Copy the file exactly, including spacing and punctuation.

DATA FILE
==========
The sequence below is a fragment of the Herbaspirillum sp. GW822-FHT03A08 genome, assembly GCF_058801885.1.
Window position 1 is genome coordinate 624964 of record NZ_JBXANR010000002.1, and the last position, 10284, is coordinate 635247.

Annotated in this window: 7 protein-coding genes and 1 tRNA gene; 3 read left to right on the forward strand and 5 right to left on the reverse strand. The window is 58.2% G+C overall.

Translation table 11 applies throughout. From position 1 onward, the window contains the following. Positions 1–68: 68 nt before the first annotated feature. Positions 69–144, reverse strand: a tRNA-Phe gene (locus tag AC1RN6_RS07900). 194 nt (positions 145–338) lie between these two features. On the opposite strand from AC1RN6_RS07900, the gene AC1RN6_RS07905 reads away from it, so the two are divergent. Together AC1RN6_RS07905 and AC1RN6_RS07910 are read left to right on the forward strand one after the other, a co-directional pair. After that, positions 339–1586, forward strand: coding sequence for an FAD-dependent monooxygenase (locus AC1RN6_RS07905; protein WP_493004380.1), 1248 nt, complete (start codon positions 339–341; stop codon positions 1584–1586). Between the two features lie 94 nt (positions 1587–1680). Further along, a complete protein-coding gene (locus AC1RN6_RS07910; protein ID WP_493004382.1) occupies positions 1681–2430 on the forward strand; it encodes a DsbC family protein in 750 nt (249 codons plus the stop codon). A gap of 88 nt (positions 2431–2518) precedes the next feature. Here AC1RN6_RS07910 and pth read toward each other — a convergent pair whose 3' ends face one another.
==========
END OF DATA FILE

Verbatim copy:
The sequence below is a fragment of the Herbaspirillum sp. GW822-FHT03A08 genome, assembly GCF_058801885.1.
Window position 1 is genome coordinate 624964 of record NZ_JBXANR010000002.1, and the last position, 10284, is coordinate 635247.

Annotated in this window: 7 protein-coding genes and 1 tRNA gene; 3 read left to right on the forward strand and 5 right to left on the reverse strand. The window is 58.2% G+C overall.

Translation table 11 applies throughout. From position 1 onward, the window contains the following. Positions 1–68: 68 nt before the first annotated feature. Positions 69–144, reverse strand: a tRNA-Phe gene (locus tag AC1RN6_RS07900). 194 nt (positions 145–338) lie between these two features. On the opposite strand from AC1RN6_RS07900, the gene AC1RN6_RS07905 reads away from it, so the two are divergent. Together AC1RN6_RS07905 and AC1RN6_RS07910 are read left to right on the forward strand one after the other, a co-directional pair. After that, positions 339–1586, forward strand: coding sequence for an FAD-dependent monooxygenase (locus AC1RN6_RS07905; protein WP_493004380.1), 1248 nt, complete (start codon positions 339–341; stop codon positions 1584–1586). Between the two features lie 94 nt (positions 1587–1680). Further along, a complete protein-coding gene (locus AC1RN6_RS07910; protein ID WP_493004382.1) occupies positions 1681–2430 on the forward strand; it encodes a DsbC family protein in 750 nt (249 codons plus the stop codon). A gap of 88 nt (positions 2431–2518) precedes the next feature. Here AC1RN6_RS07910 and pth read toward each other — a convergent pair whose 3' ends face one another.